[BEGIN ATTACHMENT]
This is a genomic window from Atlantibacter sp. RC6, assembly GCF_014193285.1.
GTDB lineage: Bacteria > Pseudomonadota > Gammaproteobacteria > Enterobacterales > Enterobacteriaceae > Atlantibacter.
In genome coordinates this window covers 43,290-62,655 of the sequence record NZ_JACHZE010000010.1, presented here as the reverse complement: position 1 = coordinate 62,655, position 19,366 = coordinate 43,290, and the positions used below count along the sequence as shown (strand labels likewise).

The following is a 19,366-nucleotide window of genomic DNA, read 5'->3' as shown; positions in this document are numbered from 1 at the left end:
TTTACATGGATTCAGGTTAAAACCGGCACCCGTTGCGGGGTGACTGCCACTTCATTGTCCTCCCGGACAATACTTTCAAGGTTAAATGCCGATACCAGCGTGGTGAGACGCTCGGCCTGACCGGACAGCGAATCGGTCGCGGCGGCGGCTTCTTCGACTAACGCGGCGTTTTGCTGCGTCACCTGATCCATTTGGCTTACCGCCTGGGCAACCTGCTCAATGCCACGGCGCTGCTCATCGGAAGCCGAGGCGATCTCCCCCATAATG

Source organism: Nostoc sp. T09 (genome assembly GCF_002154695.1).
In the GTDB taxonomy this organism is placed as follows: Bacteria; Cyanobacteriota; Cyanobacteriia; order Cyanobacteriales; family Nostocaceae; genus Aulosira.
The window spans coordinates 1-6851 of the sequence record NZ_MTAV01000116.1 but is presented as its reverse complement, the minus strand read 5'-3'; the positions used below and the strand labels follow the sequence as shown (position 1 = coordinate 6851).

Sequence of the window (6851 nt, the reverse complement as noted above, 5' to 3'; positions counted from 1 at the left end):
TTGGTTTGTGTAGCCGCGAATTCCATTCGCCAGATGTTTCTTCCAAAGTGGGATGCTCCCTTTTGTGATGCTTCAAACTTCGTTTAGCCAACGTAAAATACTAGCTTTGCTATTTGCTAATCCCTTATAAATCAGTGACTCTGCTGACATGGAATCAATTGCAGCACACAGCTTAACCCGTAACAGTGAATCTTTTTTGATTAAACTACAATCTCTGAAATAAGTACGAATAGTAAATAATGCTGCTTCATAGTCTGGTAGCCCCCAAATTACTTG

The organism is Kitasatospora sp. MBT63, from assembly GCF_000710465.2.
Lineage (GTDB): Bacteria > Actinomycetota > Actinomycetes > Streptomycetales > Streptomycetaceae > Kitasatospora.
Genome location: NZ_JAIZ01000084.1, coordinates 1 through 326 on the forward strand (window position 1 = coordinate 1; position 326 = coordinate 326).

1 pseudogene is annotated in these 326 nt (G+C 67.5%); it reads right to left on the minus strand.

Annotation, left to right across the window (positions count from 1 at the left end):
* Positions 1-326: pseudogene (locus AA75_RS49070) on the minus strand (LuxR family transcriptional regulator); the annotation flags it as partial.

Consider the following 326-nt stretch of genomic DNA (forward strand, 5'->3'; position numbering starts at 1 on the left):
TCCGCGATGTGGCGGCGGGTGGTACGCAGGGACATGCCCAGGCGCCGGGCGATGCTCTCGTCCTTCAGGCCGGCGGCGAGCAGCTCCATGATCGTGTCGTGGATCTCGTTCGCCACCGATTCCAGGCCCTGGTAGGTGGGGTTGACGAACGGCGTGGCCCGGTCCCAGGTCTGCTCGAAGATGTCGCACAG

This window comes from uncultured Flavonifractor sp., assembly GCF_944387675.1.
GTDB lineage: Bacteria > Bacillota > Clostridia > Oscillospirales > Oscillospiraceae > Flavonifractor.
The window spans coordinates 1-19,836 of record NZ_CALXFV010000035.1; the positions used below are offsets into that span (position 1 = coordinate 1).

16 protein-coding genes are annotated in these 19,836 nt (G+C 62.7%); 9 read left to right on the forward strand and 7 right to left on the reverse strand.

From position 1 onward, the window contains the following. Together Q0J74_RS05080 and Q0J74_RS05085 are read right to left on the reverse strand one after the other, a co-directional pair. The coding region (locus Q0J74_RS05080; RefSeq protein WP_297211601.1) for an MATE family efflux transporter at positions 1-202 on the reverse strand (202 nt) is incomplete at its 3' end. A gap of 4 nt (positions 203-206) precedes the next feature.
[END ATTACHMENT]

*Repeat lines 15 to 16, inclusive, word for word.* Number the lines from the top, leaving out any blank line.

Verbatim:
Annotation, left to right across the window (positions count from 1 at the left end):
* Positions 1-326: pseudogene (locus AA75_RS49070) on the minus strand (LuxR family transcriptional regulator); the annotation flags it as partial.